Jutta Burger and Bob Huttar, the eyes and brains behind the Flora Friday column here, are back in the park and have made new discoveries to add to the already abundant inventory of this ad lib botanical garden. They’ve identified three new trees and two new bushes, and have found an additional plant not yet identified. Here are the new known species:
Arroyo Willow (Salix lasiolepis)
This willow grows on one of the high spots in the northern section of the park. The plant prefers environments with steady moisture such as marshes and creeksides, but can be found in a great variety of other habitats up to about 7,000 feet elevation. It is native to California and nearby states.
The indigenous peoples of California used the species in various ways. As a traditional medicinal plant, infusions of the leaves, bark, or flowers were a used for several disease remedies. The inner bark was used to make rope. Shoots were used in coiled and twined basketry, and branches were used to make acorn storage baskets.
The flower is a yellowish catkin that is important to many insects and birds. The plant is confirmed host to thirteen species of butterflies and moths, and is a likely host of 200 additional species.
The plant is available in commercial nurseries and is used most often in restoration projects.
Strawberry Tree (Arbutus unedo)
The Strawberry Tree is not related to the plant we know as strawberry, but its fruits are edible. Wikipedia reports:
Arbutus unedo’s fruits have a high content of sugars (40%), and antioxidant vitamins such as vitamin C, beta-carotene, niacin, tocopherols, and organic acids that are precursors to omega-3 and omega-6 fatty acids (nearly 9%). They are edible fresh, but that is an uncommon consumption, especially because the mature fruit tends to bruise very easily, making transportation difficult.
They are used mostly for jam, marmalades, yogurt and alcoholic beverages, such as the Portuguese medronho, a type of strong brandy. Many regions of Albania prepare the traditional drink rakia from the fruits of the plant (mare or kocimare in Albanian), hence comes the name of the drink “raki kocimareje”. In order to reduce the high content of methanol in the drink, the spirit is distilled twice.
Arbutus unedo’s leaves have been employed in traditional and folk medicine in the form of a decoction having the following properties: astringent, diuretic, urinary anti-septic, antiseptic, intoxicant, rheumatism, tonic, and more recently, in the therapy of hypertension and diabetes.
The leaves are reported to have a high concentration of flavonol antioxidants, especially quercitin, best extracted with a decoction, and together with the fruits are a source of antioxidants.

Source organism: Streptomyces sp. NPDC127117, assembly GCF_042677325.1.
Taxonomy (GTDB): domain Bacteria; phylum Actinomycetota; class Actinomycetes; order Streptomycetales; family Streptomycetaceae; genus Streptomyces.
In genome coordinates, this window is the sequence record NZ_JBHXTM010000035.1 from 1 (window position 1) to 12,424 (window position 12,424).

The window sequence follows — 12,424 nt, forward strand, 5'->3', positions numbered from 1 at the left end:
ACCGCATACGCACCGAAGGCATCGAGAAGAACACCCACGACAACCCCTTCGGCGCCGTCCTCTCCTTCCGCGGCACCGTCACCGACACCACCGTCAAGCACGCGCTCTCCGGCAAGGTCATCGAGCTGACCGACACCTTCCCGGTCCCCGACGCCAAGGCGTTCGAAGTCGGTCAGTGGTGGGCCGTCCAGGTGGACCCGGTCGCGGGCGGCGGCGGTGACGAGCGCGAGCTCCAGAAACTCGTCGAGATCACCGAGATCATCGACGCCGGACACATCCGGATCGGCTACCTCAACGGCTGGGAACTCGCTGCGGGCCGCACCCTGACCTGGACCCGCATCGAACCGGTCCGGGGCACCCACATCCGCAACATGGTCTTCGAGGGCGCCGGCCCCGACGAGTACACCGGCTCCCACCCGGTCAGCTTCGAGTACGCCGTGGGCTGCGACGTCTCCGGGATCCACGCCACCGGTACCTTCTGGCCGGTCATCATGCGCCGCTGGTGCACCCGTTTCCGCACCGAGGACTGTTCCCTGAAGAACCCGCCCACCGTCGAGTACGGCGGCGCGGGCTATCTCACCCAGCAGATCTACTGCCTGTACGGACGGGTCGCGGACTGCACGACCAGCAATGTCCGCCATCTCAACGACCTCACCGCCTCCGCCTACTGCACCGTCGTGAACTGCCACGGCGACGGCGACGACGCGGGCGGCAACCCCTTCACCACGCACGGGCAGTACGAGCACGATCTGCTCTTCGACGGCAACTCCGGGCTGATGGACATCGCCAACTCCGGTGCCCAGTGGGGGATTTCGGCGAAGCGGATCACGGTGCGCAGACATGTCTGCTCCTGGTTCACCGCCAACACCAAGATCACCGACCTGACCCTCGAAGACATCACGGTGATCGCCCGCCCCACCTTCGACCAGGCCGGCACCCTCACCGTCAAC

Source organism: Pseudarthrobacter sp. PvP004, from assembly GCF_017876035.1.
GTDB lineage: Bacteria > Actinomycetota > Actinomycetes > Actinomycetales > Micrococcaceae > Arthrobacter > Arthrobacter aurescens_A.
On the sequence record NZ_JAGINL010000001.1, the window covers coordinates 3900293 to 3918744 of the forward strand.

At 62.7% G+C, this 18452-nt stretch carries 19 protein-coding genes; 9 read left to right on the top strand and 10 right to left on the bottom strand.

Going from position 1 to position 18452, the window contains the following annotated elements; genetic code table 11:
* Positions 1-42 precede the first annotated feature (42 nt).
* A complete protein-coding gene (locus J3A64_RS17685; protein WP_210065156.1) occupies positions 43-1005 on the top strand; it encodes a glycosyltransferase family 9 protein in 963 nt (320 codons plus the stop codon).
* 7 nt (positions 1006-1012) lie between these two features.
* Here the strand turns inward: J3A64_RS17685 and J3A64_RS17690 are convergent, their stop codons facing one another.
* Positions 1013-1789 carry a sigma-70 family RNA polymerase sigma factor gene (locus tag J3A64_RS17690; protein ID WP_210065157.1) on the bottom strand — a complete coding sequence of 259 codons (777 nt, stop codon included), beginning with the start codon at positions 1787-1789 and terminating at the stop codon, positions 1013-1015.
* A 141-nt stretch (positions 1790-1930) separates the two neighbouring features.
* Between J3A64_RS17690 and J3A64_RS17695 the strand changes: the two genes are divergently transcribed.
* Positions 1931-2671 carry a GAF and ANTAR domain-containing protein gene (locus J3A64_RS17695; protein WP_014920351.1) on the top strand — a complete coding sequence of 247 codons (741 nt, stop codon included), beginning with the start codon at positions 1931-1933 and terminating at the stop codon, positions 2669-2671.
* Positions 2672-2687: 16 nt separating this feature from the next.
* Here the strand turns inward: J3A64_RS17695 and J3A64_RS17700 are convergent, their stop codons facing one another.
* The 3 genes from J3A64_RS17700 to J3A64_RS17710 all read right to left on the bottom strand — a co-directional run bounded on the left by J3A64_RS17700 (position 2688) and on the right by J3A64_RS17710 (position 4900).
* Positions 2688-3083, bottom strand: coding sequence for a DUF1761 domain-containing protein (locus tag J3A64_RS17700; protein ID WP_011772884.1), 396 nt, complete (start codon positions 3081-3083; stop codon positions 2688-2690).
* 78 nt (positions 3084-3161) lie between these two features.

The leaves also have anti-inflammatory properties,
The Strawberry Tree is native to the Mediterranean region, with isolated stands found in Ireland. The plant has been known and cultivated since Greek antiquity.
Yellow Bush Lupine (Lupinus arboreus)
Yellow Bush Lupine is sometimes known as tree lupine because it can grow up to seven feet tall in sheltered spots. Gardeners like it for its bright yellow springtime flowers that resemble peas. It has value also to stabilize drifting sand dunes. Like many other legumes, it not only thrives in soils with low nitrogen but adds nitrogen to the soils.
This lupine is thought to have originated in the Point Reyes peninsula. It is very much a local California native, a valued member of native gardens. However, outside of its home range, it may be considered invasive, even a noxious weed. Because it changes soil chemistry, it allows exotic plants to establish themselves to the detriment of native plants that thrive on low-nitrogen soils. It also hybridizes readily with other lupines, threatening the survival of these locally isolated species.
New Zealand Christmas Tree (Metrosideros excelsa)
Before European settlers arrived in what is now New Zealand, this tree was known as pohutukawa in the Maori language. Because of its showy brilliance and its tenacious ability to thrive in the most inhospitable terrain, such as lava fields, the Maori considered it a chief among plants and held it in the highest regard. It once grew in a continuous forest blanketing the shoreline of the North Island of New Zealand, but colonial farming and ranching reduced its range by more than 90 percent. This hasn’t prevented New Zealand from embracing the tree as a cultural icon of the nation.
The pohutukawa can grow up to 80 feet tall. One famous tree on the East Coast of N.Z. is 65 feet tall and has a crown that spreads 125 feet in diameter. It blooms in the height of the southern hemisphere’s summer, December and January; hence the common name, “Christmas tree.”
Because of its showy display and the ease of growing it, the pohutukawa is popular in the commercial nursery trade. There are dozens of introduced cultivars with different flower colors and other variations. Many cities, including San Francisco, have planted it as a street tree, but there are concerns that its powerful root systems invade sewer lines and buckle sidewalks. In South Africa, where it grows with great vigor, it’s considered an invasive species.
Blueblossom Ceanothus (Ceanothus thyrsiflorus)
This ceanothus is unique to California in the wild, but has spread widely through the commercial nursery trade, where it is popular for its evergreen foliage, fast and dense growth, and showy flowers in winter and spring. Depending on the variety and the environment, it can be a low mounding groundcover or a tree more than 20 feet high.
The flowers are host to dozens of varieties of pollinating insects, including bees and butterflies, and the seed-are important to birds as well as small mammals.